Many countries around the world are still being severely impacted with COVID-19 and some are currently in their third or even fourth lockdowns. This is continuing to make shipping very difficult with long delays still being incurred all throughout Europe, UK, Canada and the USA, as ports continue to be restricted and are operating well below capacity. New bookings are also being delayed for up to several weeks in some cases due to the lack of equipment being available in each port as well as the fact that most vessels are well overbooked.
Shipments from China and many other parts of Asia are starting to move slightly better since the Chinese New Year break. Some countries like Indonesia and India are still very difficult to ship from, with long delays being encountered. New Zealand is also still heavily congested with both imports and exports experiencing lengthy delays with no end in sight unfortunately. We’re also still receiving notices from carriers advising of port rotations being changed at the last minute to mitigate delays caused by various port congestions in transit, which can further delay a shipment that was just about to arrive. The port congestion surcharges into Sydney have been lifted now by the shipping lines, which is good news and very much overdue.
We’ve been advised rates may be increasing again from China due to the fact that most vessels are getting close to being fully booked, as they’re already currently running at over 90% capacity. They’re also expecting that there will be a further shortage of empty containers in China due to the recent blockage in the Suez Canal that was well publicised. This event has caused a huge delay to the movement of containers between China and Europe and will further impact shipping for several weeks.
Sad to say that transhipment services are still being delayed, as the transhipment ports in Asia are severely congested and they can’t keep up with the volume of cargo arriving that need to be unloaded and reloaded in these ports. Sometimes it’s up to 2 or 3 weeks before a container is finally loaded onto the second vessel to Australia and therefore it’s still strongly recommended to try and use direct services wherever possible to help avoid these lengthy delays.
Finally some goods news to report, as Maersk earlier this month sent an empty vessel to both Sydney and Melbourne to pick up and return empty containers back to Asia.(Below link to article and photos). The Maersk Soroe, which is the longest vessel to call at Port Botany was deployed as an empty sweeper vessel to collect empty containers and this will certainly help relieve some of the pressure off the empty container parks in these two ports, as well as help get these containers back to the various load ports in Asia that are struggling with the lack of equipment.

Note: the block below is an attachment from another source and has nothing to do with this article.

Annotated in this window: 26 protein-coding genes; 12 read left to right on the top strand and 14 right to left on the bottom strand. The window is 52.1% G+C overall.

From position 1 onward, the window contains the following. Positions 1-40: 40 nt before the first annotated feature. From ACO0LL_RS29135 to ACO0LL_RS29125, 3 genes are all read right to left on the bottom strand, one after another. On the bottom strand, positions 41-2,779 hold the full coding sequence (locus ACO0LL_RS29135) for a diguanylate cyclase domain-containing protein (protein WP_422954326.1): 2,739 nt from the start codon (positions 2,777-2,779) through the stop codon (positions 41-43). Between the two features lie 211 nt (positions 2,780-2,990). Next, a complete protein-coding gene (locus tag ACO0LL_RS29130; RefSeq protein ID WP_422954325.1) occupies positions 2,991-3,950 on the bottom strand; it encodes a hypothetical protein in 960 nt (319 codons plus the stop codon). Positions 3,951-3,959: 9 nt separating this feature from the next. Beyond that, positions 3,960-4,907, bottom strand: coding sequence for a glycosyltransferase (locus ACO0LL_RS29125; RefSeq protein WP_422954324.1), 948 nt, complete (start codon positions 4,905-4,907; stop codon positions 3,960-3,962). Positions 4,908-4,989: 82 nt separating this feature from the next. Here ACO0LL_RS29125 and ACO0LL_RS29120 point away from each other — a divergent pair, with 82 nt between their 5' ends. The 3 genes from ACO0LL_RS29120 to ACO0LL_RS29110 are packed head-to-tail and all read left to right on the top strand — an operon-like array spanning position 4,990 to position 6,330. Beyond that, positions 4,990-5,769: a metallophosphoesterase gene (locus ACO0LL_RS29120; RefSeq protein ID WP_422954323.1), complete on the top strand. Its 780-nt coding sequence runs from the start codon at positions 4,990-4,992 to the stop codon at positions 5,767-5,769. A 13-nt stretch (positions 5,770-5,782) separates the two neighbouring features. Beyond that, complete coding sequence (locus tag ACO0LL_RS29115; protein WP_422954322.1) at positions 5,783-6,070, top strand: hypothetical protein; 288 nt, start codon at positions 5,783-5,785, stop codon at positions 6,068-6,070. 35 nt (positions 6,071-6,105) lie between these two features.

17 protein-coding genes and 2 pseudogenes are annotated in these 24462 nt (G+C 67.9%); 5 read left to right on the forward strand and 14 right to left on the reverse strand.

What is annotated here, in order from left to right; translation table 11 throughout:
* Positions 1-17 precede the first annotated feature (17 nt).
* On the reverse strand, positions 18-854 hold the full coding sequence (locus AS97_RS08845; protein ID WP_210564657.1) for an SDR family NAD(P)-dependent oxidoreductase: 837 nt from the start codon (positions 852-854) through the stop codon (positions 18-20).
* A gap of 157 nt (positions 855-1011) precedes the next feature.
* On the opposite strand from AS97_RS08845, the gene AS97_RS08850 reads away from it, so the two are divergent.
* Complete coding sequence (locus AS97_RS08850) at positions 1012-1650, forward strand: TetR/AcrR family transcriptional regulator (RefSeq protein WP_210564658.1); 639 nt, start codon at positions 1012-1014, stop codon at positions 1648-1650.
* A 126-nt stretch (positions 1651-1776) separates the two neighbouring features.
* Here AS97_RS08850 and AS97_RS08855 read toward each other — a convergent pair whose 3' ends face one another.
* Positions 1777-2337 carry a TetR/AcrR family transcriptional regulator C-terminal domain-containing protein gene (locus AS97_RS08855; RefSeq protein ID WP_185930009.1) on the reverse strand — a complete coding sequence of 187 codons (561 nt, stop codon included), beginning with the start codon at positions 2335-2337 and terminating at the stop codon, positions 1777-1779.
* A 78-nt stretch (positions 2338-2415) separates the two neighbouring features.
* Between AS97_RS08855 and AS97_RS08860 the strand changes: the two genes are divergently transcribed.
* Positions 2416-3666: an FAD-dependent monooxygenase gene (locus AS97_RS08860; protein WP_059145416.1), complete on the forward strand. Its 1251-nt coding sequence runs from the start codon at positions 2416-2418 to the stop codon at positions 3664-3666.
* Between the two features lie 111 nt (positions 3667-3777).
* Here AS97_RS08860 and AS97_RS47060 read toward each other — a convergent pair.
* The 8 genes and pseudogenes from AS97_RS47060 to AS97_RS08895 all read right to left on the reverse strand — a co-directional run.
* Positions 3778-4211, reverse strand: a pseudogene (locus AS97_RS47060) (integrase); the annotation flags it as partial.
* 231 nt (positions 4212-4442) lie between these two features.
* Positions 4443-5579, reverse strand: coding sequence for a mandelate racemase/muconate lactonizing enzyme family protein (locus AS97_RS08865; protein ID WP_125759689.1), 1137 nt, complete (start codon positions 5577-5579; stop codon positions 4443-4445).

AIRFREIGHT SITUATION IN CHINA
We’ve also been advised that several airlines in China have cut their services to Australia with China Eastern, China Southern and Xiamen Air all cutting or reducing their cargo flights for some reason. This has severely impacted the available space and capacity to Australia, as most passenger services are still not operating as yet either. Therefore, the airfreight rates from China and several other countries in Asia have risen significantly due to this reduced capacity and also long delays are now being experienced trying to get airfreight bookings with the few remaining carriers still operating to Australia.
NEW BIOSECURITY MEASURES IN PLACE – KHAPRA BEETLE
As the end of the BMSB (Brown Marmorated Stink Bug) season gets closer, which ends for any shipments that arrive after the 31st May, there’s now a new threat to our grain industry that the Department of Agriculture, Water and Environment are targeting. Please note the below new measures that have come into effect to help protect against the threat of Khapra Beetle, as this is a destructive pest that can reproduce rapidly in stored products under hot conditions and is a significant biosecurity risk to Australia.
Hopefully this won’t affect too many of our customers, as these new measures will only be applicable for high-risk plant products from certain countries in Asia, Africa, the Middle East and some parts of Europe. If a container is loaded with a high-risk plant product in a target risk country, it will need to be appropriately treated offshore within 21 days of it being exported or if other goods are packed into a container in a target risk country and is destined for a delivery to a rural grain growing area, then this will also require treatment prior to export.
Below is a full list of the target risk countries as well as some links to the department’s web site for more specific information on this matter –
Khapra beetle – Target Risk Countries
Afghanistan Israel Saudi Arabia
Albania Kuwait Senegal
Algeria Lebanin Somalia
Bangladesh Libya South Sudan
Benin Mali Sri Lanka
Burkina Faso Mauritania Sudan
Ivory Coast Morocco Syrian Arab Republic
Cyprus Myanmar Timor-Leste
Egypt Nepal Tunisia
Ghana Niger Turkey
Greece Nigeria United Arab Emirates
India Oman Yemen
Iran, Islamic Republic of Pakistan
Please don’t hesitate to contact your regular CFL contact if you have any questions or if you need any further specific information relating to your situation.
Source: Commercial Freight & Logistics Pty Ltd